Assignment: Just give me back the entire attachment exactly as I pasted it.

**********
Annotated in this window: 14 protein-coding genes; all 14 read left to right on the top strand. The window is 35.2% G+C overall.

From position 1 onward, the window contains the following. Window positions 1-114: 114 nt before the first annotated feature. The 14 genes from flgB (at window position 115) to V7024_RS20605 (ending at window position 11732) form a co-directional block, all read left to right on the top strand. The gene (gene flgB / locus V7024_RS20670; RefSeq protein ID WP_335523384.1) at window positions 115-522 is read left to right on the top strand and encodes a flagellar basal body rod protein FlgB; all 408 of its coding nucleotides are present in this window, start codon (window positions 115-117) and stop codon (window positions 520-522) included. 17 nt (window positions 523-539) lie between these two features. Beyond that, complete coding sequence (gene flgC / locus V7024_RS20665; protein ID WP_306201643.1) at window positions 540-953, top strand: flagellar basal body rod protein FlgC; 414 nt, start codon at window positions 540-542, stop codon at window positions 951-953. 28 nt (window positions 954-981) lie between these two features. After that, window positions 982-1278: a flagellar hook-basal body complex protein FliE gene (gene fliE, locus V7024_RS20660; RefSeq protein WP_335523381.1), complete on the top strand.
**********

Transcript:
Annotated in this window: 14 protein-coding genes; all 14 read left to right on the top strand. The window is 35.2% G+C overall.

From position 1 onward, the window contains the following. Window positions 1-114: 114 nt before the first annotated feature. The 14 genes from flgB (at window position 115) to V7024_RS20605 (ending at window position 11732) form a co-directional block, all read left to right on the top strand. The gene (gene flgB / locus V7024_RS20670; RefSeq protein ID WP_335523384.1) at window positions 115-522 is read left to right on the top strand and encodes a flagellar basal body rod protein FlgB; all 408 of its coding nucleotides are present in this window, start codon (window positions 115-117) and stop codon (window positions 520-522) included. 17 nt (window positions 523-539) lie between these two features. Beyond that, complete coding sequence (gene flgC / locus V7024_RS20665; protein ID WP_306201643.1) at window positions 540-953, top strand: flagellar basal body rod protein FlgC; 414 nt, start codon at window positions 540-542, stop codon at window positions 951-953. 28 nt (window positions 954-981) lie between these two features. After that, window positions 982-1278: a flagellar hook-basal body complex protein FliE gene (gene fliE, locus V7024_RS20660; RefSeq protein WP_335523381.1), complete on the top strand.